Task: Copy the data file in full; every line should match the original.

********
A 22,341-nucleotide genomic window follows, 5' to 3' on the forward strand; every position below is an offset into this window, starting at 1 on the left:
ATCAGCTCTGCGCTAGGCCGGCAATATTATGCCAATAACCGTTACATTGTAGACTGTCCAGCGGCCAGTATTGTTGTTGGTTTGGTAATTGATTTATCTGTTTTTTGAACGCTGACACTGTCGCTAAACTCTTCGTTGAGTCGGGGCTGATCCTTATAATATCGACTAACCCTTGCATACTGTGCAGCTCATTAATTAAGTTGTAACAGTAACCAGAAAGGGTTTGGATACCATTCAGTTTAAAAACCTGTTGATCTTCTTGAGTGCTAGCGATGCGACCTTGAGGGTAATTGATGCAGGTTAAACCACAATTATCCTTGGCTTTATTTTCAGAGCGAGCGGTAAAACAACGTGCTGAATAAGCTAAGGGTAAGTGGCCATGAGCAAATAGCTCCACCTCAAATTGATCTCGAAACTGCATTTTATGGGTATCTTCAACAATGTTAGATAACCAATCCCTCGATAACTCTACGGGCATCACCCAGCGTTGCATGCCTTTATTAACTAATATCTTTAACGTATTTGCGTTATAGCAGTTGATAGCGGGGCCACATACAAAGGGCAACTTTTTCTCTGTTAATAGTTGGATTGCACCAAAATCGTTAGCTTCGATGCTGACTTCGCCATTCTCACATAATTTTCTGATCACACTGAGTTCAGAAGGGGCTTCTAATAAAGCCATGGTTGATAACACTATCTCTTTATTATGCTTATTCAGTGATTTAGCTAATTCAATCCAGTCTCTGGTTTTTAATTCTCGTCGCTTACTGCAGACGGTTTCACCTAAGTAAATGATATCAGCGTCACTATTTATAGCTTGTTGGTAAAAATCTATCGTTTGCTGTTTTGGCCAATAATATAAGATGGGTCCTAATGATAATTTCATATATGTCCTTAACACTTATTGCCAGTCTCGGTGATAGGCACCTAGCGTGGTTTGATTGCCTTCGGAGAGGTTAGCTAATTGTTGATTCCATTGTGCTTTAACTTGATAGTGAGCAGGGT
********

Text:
A 22,341-nucleotide genomic window follows, 5' to 3' on the forward strand; every position below is an offset into this window, starting at 1 on the left:
ATCAGCTCTGCGCTAGGCCGGCAATATTATGCCAATAACCGTTACATTGTAGACTGTCCAGCGGCCAGTATTGTTGTTGGTTTGGTAATTGATTTATCTGTTTTTTGAACGCTGACACTGTCGCTAAACTCTTCGTTGAGTCGGGGCTGATCCTTATAATATCGACTAACCCTTGCATACTGTGCAGCTCATTAATTAAGTTGTAACAGTAACCAGAAAGGGTTTGGATACCATTCAGTTTAAAAACCTGTTGATCTTCTTGAGTGCTAGCGATGCGACCTTGAGGGTAATTGATGCAGGTTAAACCACAATTATCCTTGGCTTTATTTTCAGAGCGAGCGGTAAAACAACGTGCTGAATAAGCTAAGGGTAAGTGGCCATGAGCAAATAGCTCCACCTCAAATTGATCTCGAAACTGCATTTTATGGGTATCTTCAACAATGTTAGATAACCAATCCCTCGATAACTCTACGGGCATCACCCAGCGTTGCATGCCTTTATTAACTAATATCTTTAACGTATTTGCGTTATAGCAGTTGATAGCGGGGCCACATACAAAGGGCAACTTTTTCTCTGTTAATAGTTGGATTGCACCAAAATCGTTAGCTTCGATGCTGACTTCGCCATTCTCACATAATTTTCTGATCACACTGAGTTCAGAAGGGGCTTCTAATAAAGCCATGGTTGATAACACTATCTCTTTATTATGCTTATTCAGTGATTTAGCTAATTCAATCCAGTCTCTGGTTTTTAATTCTCGTCGCTTACTGCAGACGGTTTCACCTAAGTAAATGATATCAGCGTCACTATTTATAGCTTGTTGGTAAAAATCTATCGTTTGCTGTTTTGGCCAATAATATAAGATGGGTCCTAATGATAATTTCATATATGTCCTTAACACTTATTGCCAGTCTCGGTGATAGGCACCTAGCGTGGTTTGATTGCCTTCGGAGAGGTTAGCTAATTGTTGATTCCATTGTGCTTTAACTTGATAGTGAGCAGGGT